Tag Archives: Japanese American Incarceration

New Graphic Novel Tells Three Stories of Nikkei Resistance to Wartime Incarceration

by Mark Van Streefkerk


The upcoming graphic novel We Hereby Refuse: Japanese American Resistance to Wartime Incarceration offers a new take on the history of World War II — one told through the resistance of three people. Revolving around the experiences of Jim Akutsu, Hiroshi Kashiwagi, and Mitsuye Endo, We Hereby Refuse weaves their acts of refusal into one overarching plot. A result of a collaboration between co-authors Frank Abe and Tamiko Nimura, illustrated by artists Ross Ishikawa and Matt Sasaki, the 160-page graphic novel is co-published by the Wing Luke Museum and Chin Music Press. The book is slated for release on May 18. 

In telling Akutsu, Kashiwagi, and Endo’s stories, “We decided not to do it as three different chapters but as one timeline, one story arc that would interweave these three characters. The focus is not ‘These are three heroes of camp resistance.’ No. There’s an overarching narrative of the incarceration experience,” said Abe. “We call it the ‘story of camp as you’ve never seen it before.’”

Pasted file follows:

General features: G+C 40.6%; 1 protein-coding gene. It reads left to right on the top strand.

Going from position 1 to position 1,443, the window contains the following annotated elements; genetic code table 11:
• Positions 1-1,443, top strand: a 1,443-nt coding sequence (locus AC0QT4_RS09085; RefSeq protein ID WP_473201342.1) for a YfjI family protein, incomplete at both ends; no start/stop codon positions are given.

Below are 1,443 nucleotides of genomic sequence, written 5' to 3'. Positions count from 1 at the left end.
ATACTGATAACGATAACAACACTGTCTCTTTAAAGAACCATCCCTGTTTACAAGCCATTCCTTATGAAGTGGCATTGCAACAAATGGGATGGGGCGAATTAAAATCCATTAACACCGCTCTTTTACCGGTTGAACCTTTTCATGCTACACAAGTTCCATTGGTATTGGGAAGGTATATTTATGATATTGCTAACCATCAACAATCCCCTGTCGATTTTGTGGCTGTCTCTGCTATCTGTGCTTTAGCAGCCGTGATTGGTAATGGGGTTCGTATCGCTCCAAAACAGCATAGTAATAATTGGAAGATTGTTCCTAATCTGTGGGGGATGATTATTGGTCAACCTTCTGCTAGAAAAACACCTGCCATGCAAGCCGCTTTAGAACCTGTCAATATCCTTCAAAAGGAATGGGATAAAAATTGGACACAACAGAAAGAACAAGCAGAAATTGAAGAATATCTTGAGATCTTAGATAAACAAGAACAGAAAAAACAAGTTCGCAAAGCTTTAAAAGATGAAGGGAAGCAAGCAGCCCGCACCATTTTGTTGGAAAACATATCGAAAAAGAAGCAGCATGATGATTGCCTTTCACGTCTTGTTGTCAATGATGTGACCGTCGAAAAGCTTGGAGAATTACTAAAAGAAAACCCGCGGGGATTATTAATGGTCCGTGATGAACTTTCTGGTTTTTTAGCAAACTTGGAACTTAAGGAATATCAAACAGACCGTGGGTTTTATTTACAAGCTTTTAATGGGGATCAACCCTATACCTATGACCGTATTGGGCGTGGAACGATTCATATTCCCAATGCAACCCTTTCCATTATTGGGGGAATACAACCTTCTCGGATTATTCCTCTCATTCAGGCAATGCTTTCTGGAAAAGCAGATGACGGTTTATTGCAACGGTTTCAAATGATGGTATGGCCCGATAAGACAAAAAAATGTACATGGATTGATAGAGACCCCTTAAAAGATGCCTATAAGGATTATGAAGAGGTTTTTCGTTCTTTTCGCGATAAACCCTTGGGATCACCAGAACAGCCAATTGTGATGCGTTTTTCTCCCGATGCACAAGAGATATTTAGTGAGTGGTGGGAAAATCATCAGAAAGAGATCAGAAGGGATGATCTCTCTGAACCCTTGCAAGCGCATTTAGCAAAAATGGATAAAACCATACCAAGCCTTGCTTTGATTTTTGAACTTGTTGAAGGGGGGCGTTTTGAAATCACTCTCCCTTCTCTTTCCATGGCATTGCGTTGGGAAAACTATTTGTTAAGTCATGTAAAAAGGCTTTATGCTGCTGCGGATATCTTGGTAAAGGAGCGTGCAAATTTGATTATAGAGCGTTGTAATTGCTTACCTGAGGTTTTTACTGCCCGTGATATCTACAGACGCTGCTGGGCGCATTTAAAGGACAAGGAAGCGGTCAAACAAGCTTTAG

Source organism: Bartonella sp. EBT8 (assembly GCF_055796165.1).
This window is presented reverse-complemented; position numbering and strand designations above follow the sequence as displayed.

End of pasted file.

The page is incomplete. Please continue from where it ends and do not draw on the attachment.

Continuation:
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Japanese American Redress and African American Reparations Intertwined

by Kamna Shastri


When Satsuki Ina’s mother received her reparations check from the US government in apology for incarcerating over 120,000 Japanese Americans between 1942 and 1945, the check ended up somewhere in a stack of papers piled high on her desk. Instead, a framed apology letter leaning against the wall caught Ina’s eye.

“What does this mean for you?” Ina asked her mother.

“I feel like I finally got my face back,” her mother replied.

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